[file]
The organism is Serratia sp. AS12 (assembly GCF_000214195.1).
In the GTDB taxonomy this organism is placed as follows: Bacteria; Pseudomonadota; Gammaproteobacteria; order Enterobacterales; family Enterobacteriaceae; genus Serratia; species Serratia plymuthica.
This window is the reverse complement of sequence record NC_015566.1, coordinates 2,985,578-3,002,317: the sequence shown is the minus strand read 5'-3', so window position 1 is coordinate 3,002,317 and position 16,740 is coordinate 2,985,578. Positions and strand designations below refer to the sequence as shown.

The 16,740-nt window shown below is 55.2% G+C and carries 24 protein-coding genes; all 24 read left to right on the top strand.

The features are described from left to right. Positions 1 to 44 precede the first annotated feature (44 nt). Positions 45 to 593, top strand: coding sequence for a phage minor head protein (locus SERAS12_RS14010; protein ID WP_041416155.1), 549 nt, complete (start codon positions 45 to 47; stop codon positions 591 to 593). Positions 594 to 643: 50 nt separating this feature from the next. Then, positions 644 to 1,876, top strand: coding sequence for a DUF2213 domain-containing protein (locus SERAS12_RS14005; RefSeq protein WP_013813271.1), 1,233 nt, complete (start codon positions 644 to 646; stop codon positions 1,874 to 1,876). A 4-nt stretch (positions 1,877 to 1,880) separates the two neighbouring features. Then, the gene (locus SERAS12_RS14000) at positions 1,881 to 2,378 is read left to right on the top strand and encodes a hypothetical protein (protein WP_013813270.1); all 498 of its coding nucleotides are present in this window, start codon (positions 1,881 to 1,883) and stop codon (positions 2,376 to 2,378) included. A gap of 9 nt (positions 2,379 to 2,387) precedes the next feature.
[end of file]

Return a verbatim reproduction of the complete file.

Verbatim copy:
The organism is Serratia sp. AS12 (assembly GCF_000214195.1).
In the GTDB taxonomy this organism is placed as follows: Bacteria; Pseudomonadota; Gammaproteobacteria; order Enterobacterales; family Enterobacteriaceae; genus Serratia; species Serratia plymuthica.
This window is the reverse complement of sequence record NC_015566.1, coordinates 2,985,578-3,002,317: the sequence shown is the minus strand read 5'-3', so window position 1 is coordinate 3,002,317 and position 16,740 is coordinate 2,985,578. Positions and strand designations below refer to the sequence as shown.

The 16,740-nt window shown below is 55.2% G+C and carries 24 protein-coding genes; all 24 read left to right on the top strand.

The features are described from left to right. Positions 1 to 44 precede the first annotated feature (44 nt). Positions 45 to 593, top strand: coding sequence for a phage minor head protein (locus SERAS12_RS14010; protein ID WP_041416155.1), 549 nt, complete (start codon positions 45 to 47; stop codon positions 591 to 593). Positions 594 to 643: 50 nt separating this feature from the next. Then, positions 644 to 1,876, top strand: coding sequence for a DUF2213 domain-containing protein (locus SERAS12_RS14005; RefSeq protein WP_013813271.1), 1,233 nt, complete (start codon positions 644 to 646; stop codon positions 1,874 to 1,876). A 4-nt stretch (positions 1,877 to 1,880) separates the two neighbouring features. Then, the gene (locus SERAS12_RS14000) at positions 1,881 to 2,378 is read left to right on the top strand and encodes a hypothetical protein (protein WP_013813270.1); all 498 of its coding nucleotides are present in this window, start codon (positions 1,881 to 1,883) and stop codon (positions 2,376 to 2,378) included. A gap of 9 nt (positions 2,379 to 2,387) precedes the next feature.